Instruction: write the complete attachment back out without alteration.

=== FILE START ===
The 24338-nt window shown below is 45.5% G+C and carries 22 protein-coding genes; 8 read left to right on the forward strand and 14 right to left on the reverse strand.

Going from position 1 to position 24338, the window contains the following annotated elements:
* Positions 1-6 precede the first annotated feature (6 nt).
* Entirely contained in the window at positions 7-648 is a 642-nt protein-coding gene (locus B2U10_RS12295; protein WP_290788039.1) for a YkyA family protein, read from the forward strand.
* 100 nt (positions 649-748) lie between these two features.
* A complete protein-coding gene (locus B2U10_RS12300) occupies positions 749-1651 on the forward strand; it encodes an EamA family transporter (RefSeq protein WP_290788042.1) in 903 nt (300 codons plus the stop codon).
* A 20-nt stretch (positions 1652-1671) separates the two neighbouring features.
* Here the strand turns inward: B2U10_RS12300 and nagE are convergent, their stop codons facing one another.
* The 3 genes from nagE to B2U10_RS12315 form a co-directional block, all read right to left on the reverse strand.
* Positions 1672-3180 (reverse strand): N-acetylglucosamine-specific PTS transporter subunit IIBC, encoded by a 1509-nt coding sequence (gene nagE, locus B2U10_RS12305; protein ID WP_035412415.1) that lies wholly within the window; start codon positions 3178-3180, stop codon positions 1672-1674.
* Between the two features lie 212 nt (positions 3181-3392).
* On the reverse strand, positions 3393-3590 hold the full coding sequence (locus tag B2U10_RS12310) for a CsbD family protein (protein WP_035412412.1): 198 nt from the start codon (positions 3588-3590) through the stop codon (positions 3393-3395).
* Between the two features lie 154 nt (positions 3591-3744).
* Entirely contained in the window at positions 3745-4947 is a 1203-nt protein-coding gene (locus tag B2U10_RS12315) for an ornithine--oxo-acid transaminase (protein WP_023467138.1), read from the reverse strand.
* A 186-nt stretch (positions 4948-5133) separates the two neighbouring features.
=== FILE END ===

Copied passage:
The 24338-nt window shown below is 45.5% G+C and carries 22 protein-coding genes; 8 read left to right on the forward strand and 14 right to left on the reverse strand.

Going from position 1 to position 24338, the window contains the following annotated elements:
* Positions 1-6 precede the first annotated feature (6 nt).
* Entirely contained in the window at positions 7-648 is a 642-nt protein-coding gene (locus B2U10_RS12295; protein WP_290788039.1) for a YkyA family protein, read from the forward strand.
* 100 nt (positions 649-748) lie between these two features.
* A complete protein-coding gene (locus B2U10_RS12300) occupies positions 749-1651 on the forward strand; it encodes an EamA family transporter (RefSeq protein WP_290788042.1) in 903 nt (300 codons plus the stop codon).
* A 20-nt stretch (positions 1652-1671) separates the two neighbouring features.
* Here the strand turns inward: B2U10_RS12300 and nagE are convergent, their stop codons facing one another.
* The 3 genes from nagE to B2U10_RS12315 form a co-directional block, all read right to left on the reverse strand.
* Positions 1672-3180 (reverse strand): N-acetylglucosamine-specific PTS transporter subunit IIBC, encoded by a 1509-nt coding sequence (gene nagE, locus B2U10_RS12305; protein ID WP_035412415.1) that lies wholly within the window; start codon positions 3178-3180, stop codon positions 1672-1674.
* Between the two features lie 212 nt (positions 3181-3392).
* On the reverse strand, positions 3393-3590 hold the full coding sequence (locus tag B2U10_RS12310) for a CsbD family protein (protein WP_035412412.1): 198 nt from the start codon (positions 3588-3590) through the stop codon (positions 3393-3395).
* Between the two features lie 154 nt (positions 3591-3744).
* Entirely contained in the window at positions 3745-4947 is a 1203-nt protein-coding gene (locus tag B2U10_RS12315) for an ornithine--oxo-acid transaminase (protein WP_023467138.1), read from the reverse strand.
* A 186-nt stretch (positions 4948-5133) separates the two neighbouring features.